Unit 7: The Great Migration & The Harlem Renaissance (1916 – 1935)

Unit 7, Class 4: The Rise and Destruction of Black Wall Street

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Learning Objectives
After completing this lesson, students 
will be able to:
  • Recount the true story of “Black Wall Street” and its destruction, as told by eyewitness accounts from both blacks and whites​.

  • Identify how the local, city and state governments and media of Oklahoma collaborated in the Tulsa Massacre and its cover-up.  

  • Understand the role the Ku Klux Klan played in the Tulsa Massacre of 1921.

Class Overview

On May 31, 1921, a white mob of thousands launched a full assault on the community of Greenwood, a thriving Black enclave in Tulsa, Oklahoma. The mob attacked African American residents and set fire to their homes and businesses, igniting one of the worst race riots in U.S. history. The details are grueling: war planes dropped bombs on Greenwood and fired machine guns at Black residents as they ran for cover, and police officers and the National Guard participated in the brutality. This act of white racial terror destroyed 35 city blocks and left 10,000 African Americans homeless. The mob killed at least 300 African American men, women and children and brutalized hundreds more. The reason—an alleged rape of a 17-year old white female by a 19 year-old Black male. Although the allegations were highly suspect, and the Black youth, Derrick Rowland, was exonerated, the circulation of the news by local newspapers and the Ku Klux Klan galvanized white rage. And like most lynchings of Black men during the late 19th and 20th centuries, the charges of rape masked a deeper reality; many whites resented challenges to their feelings of white racial superiority, including displays of Black success. White resentment and envy ran deep in Tulsa long before the allegations of rape.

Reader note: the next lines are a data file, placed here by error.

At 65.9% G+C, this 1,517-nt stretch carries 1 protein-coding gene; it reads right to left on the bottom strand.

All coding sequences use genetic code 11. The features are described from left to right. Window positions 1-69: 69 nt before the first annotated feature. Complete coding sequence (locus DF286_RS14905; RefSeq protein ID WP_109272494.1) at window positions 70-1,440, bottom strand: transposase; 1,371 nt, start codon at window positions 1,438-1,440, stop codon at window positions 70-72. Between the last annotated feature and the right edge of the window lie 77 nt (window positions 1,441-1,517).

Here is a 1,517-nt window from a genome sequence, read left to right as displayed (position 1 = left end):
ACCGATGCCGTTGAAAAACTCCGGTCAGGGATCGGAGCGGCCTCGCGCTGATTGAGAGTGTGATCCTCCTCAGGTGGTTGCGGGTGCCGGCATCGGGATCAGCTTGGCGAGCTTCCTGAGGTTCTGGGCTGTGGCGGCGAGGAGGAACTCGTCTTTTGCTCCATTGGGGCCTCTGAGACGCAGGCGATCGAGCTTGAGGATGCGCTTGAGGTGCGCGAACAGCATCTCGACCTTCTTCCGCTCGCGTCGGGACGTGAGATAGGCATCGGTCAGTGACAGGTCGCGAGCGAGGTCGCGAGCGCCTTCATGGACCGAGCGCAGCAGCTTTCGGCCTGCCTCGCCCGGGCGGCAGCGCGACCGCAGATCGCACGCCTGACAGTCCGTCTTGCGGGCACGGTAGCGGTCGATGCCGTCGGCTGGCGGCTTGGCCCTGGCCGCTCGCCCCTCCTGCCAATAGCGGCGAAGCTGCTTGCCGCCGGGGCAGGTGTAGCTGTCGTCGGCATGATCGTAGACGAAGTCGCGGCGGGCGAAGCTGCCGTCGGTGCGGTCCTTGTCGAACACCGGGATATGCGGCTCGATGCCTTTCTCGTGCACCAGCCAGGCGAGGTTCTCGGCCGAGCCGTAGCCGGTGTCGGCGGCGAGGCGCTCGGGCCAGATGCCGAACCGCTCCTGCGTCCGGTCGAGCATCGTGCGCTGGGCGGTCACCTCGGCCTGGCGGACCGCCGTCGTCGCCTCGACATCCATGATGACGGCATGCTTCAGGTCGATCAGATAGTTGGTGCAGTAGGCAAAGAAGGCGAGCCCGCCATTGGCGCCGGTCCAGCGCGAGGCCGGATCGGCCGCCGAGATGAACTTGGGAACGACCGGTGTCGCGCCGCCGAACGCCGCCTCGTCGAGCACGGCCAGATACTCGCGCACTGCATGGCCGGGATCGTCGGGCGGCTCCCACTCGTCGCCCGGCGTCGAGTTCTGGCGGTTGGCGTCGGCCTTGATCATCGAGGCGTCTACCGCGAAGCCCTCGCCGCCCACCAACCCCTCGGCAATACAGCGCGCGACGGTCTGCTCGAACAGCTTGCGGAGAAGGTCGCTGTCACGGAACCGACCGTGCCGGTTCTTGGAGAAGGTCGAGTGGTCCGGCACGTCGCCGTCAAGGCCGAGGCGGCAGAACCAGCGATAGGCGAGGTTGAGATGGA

Greenwood, once referred to as “Little Africa,” was a prosperous African American community that stood as a testament to the self-reliance, pride and mutual cooperation that shaped the rebuilding of Black life in the aftermath of slavery and Reconstruction. The Black district was home to dozens of profitable businesses, newspapers, theaters, libraries and banks, including several multimillionaires. Booker T. Washington referred to Greenwood as the “Negro Wall Street,” later known as “Black Wall Street.” In the early 1900s, Greenwood attracted southern migrants who were fleeing to the North and West in an attempt to escape the brutality of white racial domination in southern states, including economic and political repression. What many African Americans found when they traveled to the North and West was more segregation. Although racism divided Tulsa, Black residents pooled their resources together to create a lucrative business community and Black professional class. In the face of racial discrimination and segregation, African Americans in Greenwood achieved self-determination.

The destruction of Black Wall Street resulted in approximately $1.5 million in damage (equivalent to $20 million today), yet white rage went unpunished. Not one of the thousands of white rioters was arrested

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